There are three main methods for determining transfer prices: - Negotiated transfer prices - Market-based transfer prices - Cost-based transfer prices Negotiated transfer prices The preferable method of determining the transfer price is through negotiation between the buyer and seller. In this way the parties are f ree to set the price that satisfies both. Often this negotiation will be based on information about market prices and internal costs, however there is no requirement that either be used. Market-based prices Sometimes in order to avoid excessive negotiation, organisations prefer to establish a policy that dictates a formula to be used. In such cases, if possible, the policy should require that the transfer price be based on the price that could be obtained for the product if it were to be sold to a customer outside the company. If the supplier does not have external customers for its own product, sometimes market prices can be deduced from observing competitors prices. Cost-based transfer price In many situations external reference points do not e xist, for example, when products are produced uniquely for internal markets and outside selling is either impossible because of a lack of customers or prohibited because of strategic concerns. In such cases, production cost is used as the base for setting the price. This presents a number of choices to managers. Prices can be based on full costs, including costs such as administration and research or only on variable costs. The price could be based on the standard or budgeted cost or alternatively the actual cost incurred. The price could assume full capacity utilisation or be based on actual or forecasted volumes. Decisions need to be made also whether the supplying division should include a profit margin in the transfer price. Various methods can be used to calculate the amount of profit to be included in the price. Dual pricing In some cases, management chooses to have two different prices for the same transaction one for the seller and a lower one for the purchaser. This method, known as dual pricing, is possible since transfer prices are recorded by internal accounting systems only and no cash usually exchanges hands. An example would occur when the selling division receives a price based on full cost while the purchasing division is assumed to pay mar ket price (which is lower). Dual pricing is used to ensure that transfers are made internally without penalising the performance evaluation of either division. However this method also has several drawbacks. There is a possibility of confusion due to the presence of different amounts. There is also less pressure on the supplying unit to control costs. For these reasons dual pricing is rarely used.

Actual transfer pricing practice is varied. One Canadian survey (15 years old) estimated that 18% of firms use a negotiated price 34% use the market price 6 % use variable cost 37% use absorption or full cost 5% use some other method

Transfer pricing environment Transfer pricing policy strategies are highly related to the organisational structure of the company, characterized by the degree of autonomy of divisions. In highly decentralized divisions such as investment centres and profit centres, transfer prices are necessary. Most often, market prices will govern the transfer and divisions will likely choose the sou rce offering the lowest price for a product or a service. In a more centralized environment, especially when the sourcing division is acquired or established to carry out a corporate strategy of vertical integration, internal sourcing is mandatory.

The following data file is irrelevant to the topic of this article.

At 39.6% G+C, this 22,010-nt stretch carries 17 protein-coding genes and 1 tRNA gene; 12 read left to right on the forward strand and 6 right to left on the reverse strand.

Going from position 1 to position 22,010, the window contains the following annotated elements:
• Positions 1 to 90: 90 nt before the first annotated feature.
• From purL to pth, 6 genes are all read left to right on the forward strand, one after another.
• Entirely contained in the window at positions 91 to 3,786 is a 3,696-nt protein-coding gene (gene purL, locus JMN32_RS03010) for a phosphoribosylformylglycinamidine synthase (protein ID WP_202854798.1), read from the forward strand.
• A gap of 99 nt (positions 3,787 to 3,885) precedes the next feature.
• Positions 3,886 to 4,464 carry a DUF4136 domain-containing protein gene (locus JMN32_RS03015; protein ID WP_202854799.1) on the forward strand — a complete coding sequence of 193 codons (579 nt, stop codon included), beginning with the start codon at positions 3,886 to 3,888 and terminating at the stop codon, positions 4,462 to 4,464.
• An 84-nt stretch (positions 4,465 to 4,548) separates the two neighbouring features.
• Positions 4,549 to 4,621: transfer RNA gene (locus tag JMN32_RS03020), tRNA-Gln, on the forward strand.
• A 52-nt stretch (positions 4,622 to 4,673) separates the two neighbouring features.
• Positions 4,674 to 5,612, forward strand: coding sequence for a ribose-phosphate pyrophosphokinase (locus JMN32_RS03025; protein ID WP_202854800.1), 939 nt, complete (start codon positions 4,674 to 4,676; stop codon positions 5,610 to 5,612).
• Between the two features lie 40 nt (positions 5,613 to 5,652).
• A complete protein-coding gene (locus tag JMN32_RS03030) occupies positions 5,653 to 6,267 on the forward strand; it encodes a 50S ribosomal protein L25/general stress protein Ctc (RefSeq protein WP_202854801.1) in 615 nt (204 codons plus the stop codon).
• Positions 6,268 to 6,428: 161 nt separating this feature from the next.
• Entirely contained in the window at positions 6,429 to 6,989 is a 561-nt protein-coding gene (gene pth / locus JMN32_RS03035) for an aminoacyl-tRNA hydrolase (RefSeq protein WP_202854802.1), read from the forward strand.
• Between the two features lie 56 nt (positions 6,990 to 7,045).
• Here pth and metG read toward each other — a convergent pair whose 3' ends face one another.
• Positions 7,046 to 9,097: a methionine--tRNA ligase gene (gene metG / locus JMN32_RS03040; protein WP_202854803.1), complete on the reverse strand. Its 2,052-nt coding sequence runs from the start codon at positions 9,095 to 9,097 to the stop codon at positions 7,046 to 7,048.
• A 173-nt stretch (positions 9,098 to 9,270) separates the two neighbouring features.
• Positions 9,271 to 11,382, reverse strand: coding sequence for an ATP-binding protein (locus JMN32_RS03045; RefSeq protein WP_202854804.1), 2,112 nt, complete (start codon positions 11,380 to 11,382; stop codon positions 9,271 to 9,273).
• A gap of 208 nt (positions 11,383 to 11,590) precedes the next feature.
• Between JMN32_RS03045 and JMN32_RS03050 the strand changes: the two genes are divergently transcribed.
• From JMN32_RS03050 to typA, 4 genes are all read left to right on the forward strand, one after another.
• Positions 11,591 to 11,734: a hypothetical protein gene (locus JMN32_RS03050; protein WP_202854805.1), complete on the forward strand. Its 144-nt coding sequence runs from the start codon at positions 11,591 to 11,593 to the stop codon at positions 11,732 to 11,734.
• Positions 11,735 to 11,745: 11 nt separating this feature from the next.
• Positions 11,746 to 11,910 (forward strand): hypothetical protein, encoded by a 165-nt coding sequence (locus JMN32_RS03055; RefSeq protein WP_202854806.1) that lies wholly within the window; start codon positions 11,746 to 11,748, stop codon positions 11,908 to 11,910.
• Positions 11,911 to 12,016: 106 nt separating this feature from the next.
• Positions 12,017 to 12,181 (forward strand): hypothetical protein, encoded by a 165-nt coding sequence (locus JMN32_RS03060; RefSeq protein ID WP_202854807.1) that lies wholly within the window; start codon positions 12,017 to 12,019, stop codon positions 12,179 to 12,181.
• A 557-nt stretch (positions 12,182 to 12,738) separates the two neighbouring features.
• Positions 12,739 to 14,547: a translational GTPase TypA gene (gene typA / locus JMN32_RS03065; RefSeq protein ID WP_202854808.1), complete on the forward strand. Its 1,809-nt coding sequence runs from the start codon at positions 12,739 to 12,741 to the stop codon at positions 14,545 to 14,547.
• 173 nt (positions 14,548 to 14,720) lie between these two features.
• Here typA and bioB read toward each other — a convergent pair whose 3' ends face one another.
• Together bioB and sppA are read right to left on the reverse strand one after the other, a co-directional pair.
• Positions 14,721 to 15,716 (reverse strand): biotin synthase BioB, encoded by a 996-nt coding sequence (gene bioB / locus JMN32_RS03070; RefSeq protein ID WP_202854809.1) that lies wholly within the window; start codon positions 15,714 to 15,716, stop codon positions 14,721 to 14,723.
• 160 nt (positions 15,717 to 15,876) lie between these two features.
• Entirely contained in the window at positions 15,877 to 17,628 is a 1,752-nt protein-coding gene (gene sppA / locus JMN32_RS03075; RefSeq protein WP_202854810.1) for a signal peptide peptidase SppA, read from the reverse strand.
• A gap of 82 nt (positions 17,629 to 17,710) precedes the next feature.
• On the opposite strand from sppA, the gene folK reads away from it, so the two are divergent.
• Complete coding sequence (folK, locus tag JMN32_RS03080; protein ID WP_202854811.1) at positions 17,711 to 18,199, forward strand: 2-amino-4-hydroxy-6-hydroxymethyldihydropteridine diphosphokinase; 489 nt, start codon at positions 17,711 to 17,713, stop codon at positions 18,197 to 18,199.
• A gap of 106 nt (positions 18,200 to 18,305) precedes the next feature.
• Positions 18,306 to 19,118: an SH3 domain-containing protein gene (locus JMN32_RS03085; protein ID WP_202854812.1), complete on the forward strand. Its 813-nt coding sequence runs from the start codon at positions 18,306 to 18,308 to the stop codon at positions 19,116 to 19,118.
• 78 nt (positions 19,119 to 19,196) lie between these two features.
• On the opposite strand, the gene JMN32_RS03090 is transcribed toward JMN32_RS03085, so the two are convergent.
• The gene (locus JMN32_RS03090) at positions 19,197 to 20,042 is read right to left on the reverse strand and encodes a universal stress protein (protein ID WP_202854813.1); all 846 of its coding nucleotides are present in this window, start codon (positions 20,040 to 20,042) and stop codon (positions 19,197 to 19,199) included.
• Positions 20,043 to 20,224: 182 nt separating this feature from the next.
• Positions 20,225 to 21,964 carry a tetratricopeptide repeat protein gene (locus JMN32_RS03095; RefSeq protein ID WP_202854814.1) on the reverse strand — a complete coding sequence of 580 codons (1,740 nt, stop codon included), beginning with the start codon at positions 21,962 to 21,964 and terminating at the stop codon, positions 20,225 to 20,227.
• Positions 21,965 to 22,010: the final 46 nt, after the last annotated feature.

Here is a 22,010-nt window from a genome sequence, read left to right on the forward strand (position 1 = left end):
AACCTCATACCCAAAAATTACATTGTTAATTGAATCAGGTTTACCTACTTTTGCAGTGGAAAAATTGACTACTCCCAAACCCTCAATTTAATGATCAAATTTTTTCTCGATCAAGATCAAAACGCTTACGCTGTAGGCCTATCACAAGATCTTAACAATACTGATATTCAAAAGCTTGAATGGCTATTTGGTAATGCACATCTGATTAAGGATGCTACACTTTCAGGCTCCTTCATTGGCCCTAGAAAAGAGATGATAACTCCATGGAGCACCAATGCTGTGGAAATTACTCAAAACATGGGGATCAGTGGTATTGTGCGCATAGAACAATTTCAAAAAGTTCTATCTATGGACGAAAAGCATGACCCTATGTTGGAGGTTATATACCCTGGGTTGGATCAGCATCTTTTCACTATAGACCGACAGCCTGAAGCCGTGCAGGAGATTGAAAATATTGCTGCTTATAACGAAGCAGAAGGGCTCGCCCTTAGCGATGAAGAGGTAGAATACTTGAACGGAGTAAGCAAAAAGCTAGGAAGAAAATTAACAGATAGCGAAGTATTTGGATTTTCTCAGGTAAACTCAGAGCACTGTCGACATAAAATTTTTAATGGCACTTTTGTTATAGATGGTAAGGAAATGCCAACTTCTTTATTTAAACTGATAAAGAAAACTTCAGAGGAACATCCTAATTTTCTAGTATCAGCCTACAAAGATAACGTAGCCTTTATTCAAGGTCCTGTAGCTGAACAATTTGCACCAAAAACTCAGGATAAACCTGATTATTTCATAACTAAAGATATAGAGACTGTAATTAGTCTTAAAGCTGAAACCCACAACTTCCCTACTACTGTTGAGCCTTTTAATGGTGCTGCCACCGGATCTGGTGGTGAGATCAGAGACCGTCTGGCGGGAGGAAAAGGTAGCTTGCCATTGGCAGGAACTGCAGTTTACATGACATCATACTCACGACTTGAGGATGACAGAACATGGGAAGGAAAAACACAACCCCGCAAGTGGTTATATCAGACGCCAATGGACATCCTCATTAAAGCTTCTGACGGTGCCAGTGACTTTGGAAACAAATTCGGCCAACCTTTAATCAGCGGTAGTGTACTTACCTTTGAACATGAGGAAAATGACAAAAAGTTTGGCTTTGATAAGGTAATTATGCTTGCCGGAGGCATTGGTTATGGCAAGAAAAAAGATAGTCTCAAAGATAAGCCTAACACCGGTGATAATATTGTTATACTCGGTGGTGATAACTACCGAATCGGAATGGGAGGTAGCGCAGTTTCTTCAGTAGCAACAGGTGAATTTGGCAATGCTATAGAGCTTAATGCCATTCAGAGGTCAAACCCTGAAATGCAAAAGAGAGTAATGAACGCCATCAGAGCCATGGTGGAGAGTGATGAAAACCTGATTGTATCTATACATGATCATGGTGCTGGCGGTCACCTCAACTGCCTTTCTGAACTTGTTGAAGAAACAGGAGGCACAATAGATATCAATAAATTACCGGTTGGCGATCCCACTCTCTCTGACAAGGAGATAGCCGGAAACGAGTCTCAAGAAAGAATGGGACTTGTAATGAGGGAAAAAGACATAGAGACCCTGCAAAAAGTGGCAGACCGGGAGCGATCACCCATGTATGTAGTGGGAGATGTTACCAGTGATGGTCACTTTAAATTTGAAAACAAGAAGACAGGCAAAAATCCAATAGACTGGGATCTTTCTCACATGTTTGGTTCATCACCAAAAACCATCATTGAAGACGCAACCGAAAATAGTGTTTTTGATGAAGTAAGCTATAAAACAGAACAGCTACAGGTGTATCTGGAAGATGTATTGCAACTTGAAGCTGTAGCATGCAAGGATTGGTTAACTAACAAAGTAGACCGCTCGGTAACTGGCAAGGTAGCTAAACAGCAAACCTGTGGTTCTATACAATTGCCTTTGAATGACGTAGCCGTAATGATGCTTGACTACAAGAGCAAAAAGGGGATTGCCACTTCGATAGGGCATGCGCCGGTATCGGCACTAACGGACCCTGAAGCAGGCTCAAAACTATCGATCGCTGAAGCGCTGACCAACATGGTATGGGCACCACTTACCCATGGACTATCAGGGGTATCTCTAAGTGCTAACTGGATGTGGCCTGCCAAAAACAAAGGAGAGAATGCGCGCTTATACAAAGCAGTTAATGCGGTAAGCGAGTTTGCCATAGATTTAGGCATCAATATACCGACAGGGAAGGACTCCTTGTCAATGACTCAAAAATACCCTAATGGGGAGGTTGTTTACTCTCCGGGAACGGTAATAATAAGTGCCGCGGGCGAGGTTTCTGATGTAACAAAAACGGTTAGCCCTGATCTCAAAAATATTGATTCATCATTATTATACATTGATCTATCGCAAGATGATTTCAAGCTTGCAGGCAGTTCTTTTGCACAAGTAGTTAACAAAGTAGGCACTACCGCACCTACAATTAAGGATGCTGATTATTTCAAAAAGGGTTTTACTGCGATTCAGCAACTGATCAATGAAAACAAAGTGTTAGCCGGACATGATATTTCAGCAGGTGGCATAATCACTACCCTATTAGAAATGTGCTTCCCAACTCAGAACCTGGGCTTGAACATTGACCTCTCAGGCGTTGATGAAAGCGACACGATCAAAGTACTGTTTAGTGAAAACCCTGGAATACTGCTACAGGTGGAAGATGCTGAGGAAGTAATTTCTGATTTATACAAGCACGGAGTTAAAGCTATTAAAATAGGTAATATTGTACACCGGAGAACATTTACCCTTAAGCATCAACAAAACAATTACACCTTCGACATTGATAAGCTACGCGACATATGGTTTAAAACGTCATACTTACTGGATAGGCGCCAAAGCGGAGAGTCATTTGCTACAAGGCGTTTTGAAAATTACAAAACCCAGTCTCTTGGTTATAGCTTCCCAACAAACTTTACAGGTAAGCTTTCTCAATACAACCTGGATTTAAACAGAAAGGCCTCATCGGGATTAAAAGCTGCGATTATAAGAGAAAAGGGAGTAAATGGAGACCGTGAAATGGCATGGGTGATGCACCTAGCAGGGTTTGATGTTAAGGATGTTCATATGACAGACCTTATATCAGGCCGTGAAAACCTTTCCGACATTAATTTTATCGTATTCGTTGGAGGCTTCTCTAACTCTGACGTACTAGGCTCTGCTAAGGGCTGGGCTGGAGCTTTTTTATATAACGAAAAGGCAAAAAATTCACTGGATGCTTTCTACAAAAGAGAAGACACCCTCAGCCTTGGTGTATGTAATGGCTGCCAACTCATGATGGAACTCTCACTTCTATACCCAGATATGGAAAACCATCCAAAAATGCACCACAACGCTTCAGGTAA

The efficiency issue The transfer pricing policy chosen should reflect the strategic goals of the company. Some firms, for example, use internal sales as a way to improve plant capacity utilisation. In such cases profit centre managers have no control over purchasing decisions and are required to buy internally whenever possible. However this policy brings the risk that the performance of some individual units will be adversely affected. In the absence of market competition, it is likely that the supplying unit will transfer some of its inefficiencies to the purchaser rather than improving productivity. The economy issue Transfer pricing systems create other risks. The purchasing unit will normally be unaware of the marginal cost to the company and will base its purchase decision only on the transfer price. This may lead to sub -optimal decisions for the enterprise as whole. This situation is further exaggerated when the transfer price includes a profit margin for the supplier where products or components pass through several profit centres. The goal congruent issue Another issue is the conflict between tax and behavioural concerns. Products and services are increasingly transferred among units within the same company but belon ging to different national legal entities. In such situations it is possible to minimise total taxes paid by allowing profits to accumulate in legal entities that have lower tax rates. This opportunity has proven to be compelling for many companies and tra nsfer prices are often set in order to reduce tax rather than to motivate performance and improve decision -making. Such a policy can have unfortunate consequences since the short term benefits of tax decisions can be easily estimated while the short and lo ng-term costs related to performance are impossible to estimate with any accuracy. 9